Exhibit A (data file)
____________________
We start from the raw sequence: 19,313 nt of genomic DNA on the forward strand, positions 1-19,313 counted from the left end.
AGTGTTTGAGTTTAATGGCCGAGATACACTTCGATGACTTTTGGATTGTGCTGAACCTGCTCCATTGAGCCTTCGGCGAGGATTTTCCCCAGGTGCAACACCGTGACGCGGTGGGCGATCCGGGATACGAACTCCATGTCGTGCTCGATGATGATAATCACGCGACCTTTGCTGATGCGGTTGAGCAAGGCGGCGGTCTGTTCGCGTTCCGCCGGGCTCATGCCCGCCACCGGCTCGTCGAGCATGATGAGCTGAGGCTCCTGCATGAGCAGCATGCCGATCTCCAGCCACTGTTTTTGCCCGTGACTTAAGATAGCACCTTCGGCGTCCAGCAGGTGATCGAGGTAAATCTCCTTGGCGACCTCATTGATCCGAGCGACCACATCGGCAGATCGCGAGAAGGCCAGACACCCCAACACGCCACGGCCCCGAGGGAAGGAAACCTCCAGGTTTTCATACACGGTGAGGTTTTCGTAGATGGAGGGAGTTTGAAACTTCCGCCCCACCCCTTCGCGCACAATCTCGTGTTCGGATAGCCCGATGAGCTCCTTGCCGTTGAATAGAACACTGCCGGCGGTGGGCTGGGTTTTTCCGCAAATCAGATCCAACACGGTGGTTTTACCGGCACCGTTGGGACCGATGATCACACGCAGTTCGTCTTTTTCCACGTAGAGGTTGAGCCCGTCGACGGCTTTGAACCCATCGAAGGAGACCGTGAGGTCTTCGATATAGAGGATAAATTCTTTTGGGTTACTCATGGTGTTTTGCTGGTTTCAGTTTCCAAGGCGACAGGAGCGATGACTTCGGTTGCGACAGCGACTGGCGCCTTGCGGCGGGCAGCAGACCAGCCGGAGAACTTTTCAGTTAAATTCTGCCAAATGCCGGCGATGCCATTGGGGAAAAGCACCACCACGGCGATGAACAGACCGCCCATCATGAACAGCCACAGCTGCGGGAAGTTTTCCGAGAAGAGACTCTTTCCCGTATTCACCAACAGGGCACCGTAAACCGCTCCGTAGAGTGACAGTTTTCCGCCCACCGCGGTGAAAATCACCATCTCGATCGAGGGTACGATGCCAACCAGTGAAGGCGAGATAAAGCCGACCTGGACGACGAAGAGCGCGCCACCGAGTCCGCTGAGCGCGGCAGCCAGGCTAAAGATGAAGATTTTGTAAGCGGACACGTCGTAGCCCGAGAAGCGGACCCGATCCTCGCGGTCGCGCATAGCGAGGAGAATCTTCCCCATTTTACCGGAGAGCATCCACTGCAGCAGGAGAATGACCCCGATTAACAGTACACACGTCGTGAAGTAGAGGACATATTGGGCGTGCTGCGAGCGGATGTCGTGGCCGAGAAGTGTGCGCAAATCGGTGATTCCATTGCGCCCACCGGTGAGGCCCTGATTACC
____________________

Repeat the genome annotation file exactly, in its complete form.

We start from the raw sequence: 19,313 nt of genomic DNA on the forward strand, positions 1-19,313 counted from the left end.
AGTGTTTGAGTTTAATGGCCGAGATACACTTCGATGACTTTTGGATTGTGCTGAACCTGCTCCATTGAGCCTTCGGCGAGGATTTTCCCCAGGTGCAACACCGTGACGCGGTGGGCGATCCGGGATACGAACTCCATGTCGTGCTCGATGATGATAATCACGCGACCTTTGCTGATGCGGTTGAGCAAGGCGGCGGTCTGTTCGCGTTCCGCCGGGCTCATGCCCGCCACCGGCTCGTCGAGCATGATGAGCTGAGGCTCCTGCATGAGCAGCATGCCGATCTCCAGCCACTGTTTTTGCCCGTGACTTAAGATAGCACCTTCGGCGTCCAGCAGGTGATCGAGGTAAATCTCCTTGGCGACCTCATTGATCCGAGCGACCACATCGGCAGATCGCGAGAAGGCCAGACACCCCAACACGCCACGGCCCCGAGGGAAGGAAACCTCCAGGTTTTCATACACGGTGAGGTTTTCGTAGATGGAGGGAGTTTGAAACTTCCGCCCCACCCCTTCGCGCACAATCTCGTGTTCGGATAGCCCGATGAGCTCCTTGCCGTTGAATAGAACACTGCCGGCGGTGGGCTGGGTTTTTCCGCAAATCAGATCCAACACGGTGGTTTTACCGGCACCGTTGGGACCGATGATCACACGCAGTTCGTCTTTTTCCACGTAGAGGTTGAGCCCGTCGACGGCTTTGAACCCATCGAAGGAGACCGTGAGGTCTTCGATATAGAGGATAAATTCTTTTGGGTTACTCATGGTGTTTTGCTGGTTTCAGTTTCCAAGGCGACAGGAGCGATGACTTCGGTTGCGACAGCGACTGGCGCCTTGCGGCGGGCAGCAGACCAGCCGGAGAACTTTTCAGTTAAATTCTGCCAAATGCCGGCGATGCCATTGGGGAAAAGCACCACCACGGCGATGAACAGACCGCCCATCATGAACAGCCACAGCTGCGGGAAGTTTTCCGAGAAGAGACTCTTTCCCGTATTCACCAACAGGGCACCGTAAACCGCTCCGTAGAGTGACAGTTTTCCGCCCACCGCGGTGAAAATCACCATCTCGATCGAGGGTACGATGCCAACCAGTGAAGGCGAGATAAAGCCGACCTGGACGACGAAGAGCGCGCCACCGAGTCCGCTGAGCGCGGCAGCCAGGCTAAAGATGAAGATTTTGTAAGCGGACACGTCGTAGCCCGAGAAGCGGACCCGATCCTCGCGGTCGCGCATAGCGAGGAGAATCTTCCCCATTTTACCGGAGAGCATCCACTGCAGCAGGAGAATGACCCCGATTAACAGTACACACGTCGTGAAGTAGAGGACATATTGGGCGTGCTGCGAGCGGATGTCGTGGCCGAGAAGTGTGCGCAAATCGGTGATTCCATTGCGCCCACCGGTGAGGCCCTGATTACC